Were you ever worried about not being able to be in recovery anonymously during the peak of your fame?
There was some of that. There was a period where people would wait outside the door and ask for autographs or pictures. I don’t want to say no to people, but it just wasn’t the spot for that and I was uneasy about the safety of others at the meeting. But at the end of the day, it makes people happy and it’s just so easy to say yes.
You’ve said that you started smoking weed at age nine and shooting dope by 13. How do you score weed as a nine-year-old?
It was the ‘70s, dude! (Laughs). My brother died of a heroin overdose when I was 12. All my relatives except my aunt and my sister were smoking pot and I lived in a housing project in a rough neighborhood. It sounds incredibly crazy, but it wasn’t that hard. It might have been harder to get drugs in elementary school, but by junior high it wasn’t.
It seems like having your brother overdose on heroin would be the catalyst for most people to stop doing drugs. Why wasn’t it for you?
It’s gonna sound silly saying it now, but it was actually the catalyst for me to get into drugs seriously. I wanted to be like him because he was the only male role model I had at that point. How fucked up is that? But he loved me and cared about me. And there were other issues that were still being dealt with. My dad leaving us when I was six. Being sexually abused by a bunch of teenage guys in my neighborhood when I was eight. My girlfriend at that time committing suicide not too long after my brother’s overdose. All that shit adds up.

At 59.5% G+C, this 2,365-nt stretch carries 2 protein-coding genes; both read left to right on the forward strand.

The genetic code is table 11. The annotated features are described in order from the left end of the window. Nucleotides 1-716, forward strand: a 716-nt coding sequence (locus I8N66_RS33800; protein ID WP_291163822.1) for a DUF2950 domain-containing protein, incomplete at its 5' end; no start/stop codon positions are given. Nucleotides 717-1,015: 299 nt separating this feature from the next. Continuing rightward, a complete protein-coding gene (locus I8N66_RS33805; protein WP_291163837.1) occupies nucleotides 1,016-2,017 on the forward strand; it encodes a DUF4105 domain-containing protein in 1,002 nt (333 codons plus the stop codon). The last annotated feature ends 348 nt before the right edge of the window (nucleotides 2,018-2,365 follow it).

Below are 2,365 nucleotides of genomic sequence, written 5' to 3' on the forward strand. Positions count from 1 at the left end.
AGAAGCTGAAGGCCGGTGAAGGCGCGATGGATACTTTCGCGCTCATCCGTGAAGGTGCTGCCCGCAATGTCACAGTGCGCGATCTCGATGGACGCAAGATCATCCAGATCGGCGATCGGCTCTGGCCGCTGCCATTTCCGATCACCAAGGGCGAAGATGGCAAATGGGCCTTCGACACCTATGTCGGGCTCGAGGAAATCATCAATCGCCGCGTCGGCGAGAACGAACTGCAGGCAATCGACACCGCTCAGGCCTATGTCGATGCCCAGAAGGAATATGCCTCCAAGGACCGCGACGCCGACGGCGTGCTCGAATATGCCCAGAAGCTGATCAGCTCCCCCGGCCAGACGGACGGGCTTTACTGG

I shot up for the first time when I was 13 and that became my whole perception of self: I do drugs and I do more drugs than anyone else. If you do one hit of acid, I’m gonna do four. I didn’t even like doing drugs all that much. There was only one specific instance of getting high when I really liked it.Was there a moment when you realized something had to change?
Several years later, in 1984. I was living in Orange County and was miserable, doing a lot of coke. My car had been stolen, so I took the insurance money and bought an ounce of cocaine to go out and sell. I was at someone’s house in Orange County later that night and we’d been shooting up for hours. I put a three-quarters of a gram of cocaine into a needle and it was just too much. I went out cold, writhing about, tongue in the back of my throat and eyes rolled out. My friends who were there all ran out into suburbia screaming at 4:00am. The only thing that saved me was the guy living next door to me hearing everyone yelling. He was an EMT and coming home with his partner in the middle of the night to use the bathroom before going back to work.
You quit doing drugs after that?
I stopped doing hard drugs from there, but still had anxiety attacks and was smoking cigarettes and pot to deal with it. That New Year’s Eve, I quit everything. I started drinking again eventually because my doctor at that time, who knew about my sobriety, said it was okay to have a few drinks. It was absolutely retarded. So alcohol became my new drug of choice until I eventually just had enough and got fully sober on June 15, 1989.
What advice would you give to people who are trying to maintain their sobriety?
Stay present and be very aware. And try to form meaningful relationships in your life with great people. If you can afford it, try to get a therapist as well. It helps bring out things in your life that are there but aren’t always being addressed. Especially for addicts, that level of accountability is important.
McCarton Ackerman is a freelance writer currently residing in Brooklyn. His work has appeared in Time Out New York, The Huffington Post, abcnews.com and usopen.org, among others. He has also written about Carré Otis and Celebrity Rehab, among many other topics, for The Fix.